Writing them can be tricky though. They’re mostly limited to one short sentence which has to be packed with information.

Here’s an example of a good tooltip from google maps:

This tooltip suggests useful advice to the user based on empathy and user research. They obviously asked themselves: How can we make the user’s life easier?

Microcopy is the bread and butter of a UX writer, so learning about it is a must if you want to be successful in the field.

Create a portfolio

Before applying for a UX writing job, there’s one thing you need to do.

Create a portfolio.


Because there’s no better way to show your work to a potential employer. Yeah, a CV is nice if you have a lot of experience but it still doesn’t show your skills or whether you would be a good fit for that specific company.

Also, education is all well and good but what the employer wants to know is: Can you do the job or not? If you can, how well can you do it? 

A portfolio answers that question very clearly.


What if you have no experience in UX writing, how can you create a portfolio?

No one is stopping you from finding an app with real UX mistakes and thinking up ways to improve it. Write it down and explain the reasoning behind it.

  • Find a problem
  • Solve it
  • Explain how you solved it and what the problem was

Let’s check out some of the best UX writing portfolios you should aspire to emulate.

A writer at Atlassian, Nathan Mudaliar is above everyone else in that regard. His website is designed beautifully, while it also offers different voice tones to show you his versatility when it comes to following brand voice guidelines.

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Source: Cortex Copywriter

Even if the work he showcased in his portfolio was bad, which it isn’t, the website would still catch your attention.

A more traditional, yet still effective portfolio was made by Leonardo Raymundo. Looking at the structure of his case studies you can learn a lot about how to communicate your work process to the employer.

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Currently working as a senior content designer at Meta, Nikki has also created an admirable portfolio to look up to.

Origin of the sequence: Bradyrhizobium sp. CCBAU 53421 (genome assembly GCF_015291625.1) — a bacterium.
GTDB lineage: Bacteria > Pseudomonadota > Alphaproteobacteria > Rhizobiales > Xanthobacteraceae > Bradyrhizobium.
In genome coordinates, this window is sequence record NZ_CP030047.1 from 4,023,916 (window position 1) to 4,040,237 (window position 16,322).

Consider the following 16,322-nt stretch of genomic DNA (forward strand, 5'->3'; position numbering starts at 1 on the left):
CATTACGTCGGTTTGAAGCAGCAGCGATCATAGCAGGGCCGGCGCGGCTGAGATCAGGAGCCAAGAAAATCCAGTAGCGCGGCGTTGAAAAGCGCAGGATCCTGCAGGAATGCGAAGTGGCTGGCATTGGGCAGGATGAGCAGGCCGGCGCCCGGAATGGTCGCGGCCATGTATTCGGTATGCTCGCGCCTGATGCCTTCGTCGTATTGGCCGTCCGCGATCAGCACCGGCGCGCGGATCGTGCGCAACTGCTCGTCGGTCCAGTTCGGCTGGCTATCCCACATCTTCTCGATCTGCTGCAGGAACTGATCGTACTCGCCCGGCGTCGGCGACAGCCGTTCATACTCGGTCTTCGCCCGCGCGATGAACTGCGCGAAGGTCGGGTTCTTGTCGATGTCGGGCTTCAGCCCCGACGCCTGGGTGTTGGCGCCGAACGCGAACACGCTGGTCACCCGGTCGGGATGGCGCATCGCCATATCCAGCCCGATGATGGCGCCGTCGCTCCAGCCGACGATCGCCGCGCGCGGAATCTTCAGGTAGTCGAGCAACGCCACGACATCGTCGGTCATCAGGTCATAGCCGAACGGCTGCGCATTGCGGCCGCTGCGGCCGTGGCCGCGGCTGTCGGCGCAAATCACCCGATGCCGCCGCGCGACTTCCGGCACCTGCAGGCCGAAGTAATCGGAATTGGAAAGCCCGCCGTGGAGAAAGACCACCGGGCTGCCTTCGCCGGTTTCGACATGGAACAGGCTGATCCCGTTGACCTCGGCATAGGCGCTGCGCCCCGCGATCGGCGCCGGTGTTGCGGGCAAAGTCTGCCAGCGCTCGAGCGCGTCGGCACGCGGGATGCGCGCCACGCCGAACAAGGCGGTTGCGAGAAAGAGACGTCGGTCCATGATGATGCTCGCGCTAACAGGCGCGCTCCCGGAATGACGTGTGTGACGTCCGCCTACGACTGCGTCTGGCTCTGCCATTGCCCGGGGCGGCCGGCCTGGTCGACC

She identifies the problem and the solution while explaining how she made it.

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A UX writer’s portfolio is what separates them from the crowd. You can’t be lazy when it comes to that.

Network with other UX writers

Even if you were the most genius writer that ever walked this earth, other perspectives can open your eyes to new possibilities.

Other UX writers can point you to resources you don’t know about

Everyone knows something you don’t. You haven’t read everything there is to be read about UX writing. Someone else might have read a piece of information that would benefit you. Without talking to other UX writers you might never find out about many helpful resources.

They might have more experience than you and are willing to share

You can find many experts on the subject of UX writing. People who have years of experience in the field, with practical advice you can use to grow.

 If you never attend events whether they are physical or virtual, you could be missing out on a lot.

Opportunities might open up for you simply because you are around UX writers

Just being around UX writers on social media is a sure way to find out about job opportunities.

A UX writing Facebook group with more than 20 thousand people in it is a good starting point if you’re looking to network. 

If you’re on LinkedIn, a group for UX writers and content designers is also a treasure trove of possibilities. 

Another thing to consider is that 85% of jobs are gained through networking. Can you really afford not to network? 

Study apps with a critical eye

Before actually becoming a paid UX writer you should start thinking like one. 

Most users simply use apps without thinking about their design or the words that guide them.

In fact, the best UX writing seems invisible.

You want to be a UX writer, though. You have to see the details and look into the parts that make an app intuitive or unintuitive.

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Need help with UX writing? Talk to our experts →

We helped dozens of startups and established businesses with their UX writing. Let us help you as well.

Start noticing words in apps and if possible, try to think of ways to improve the writing within them.

Also, it would be good to try and reverse-engineer the user flow. That means deconstructing the app to see how it works.

Looking at all words in the app and analyzing them, while also thinking of better solutions is good practice for any UX writer.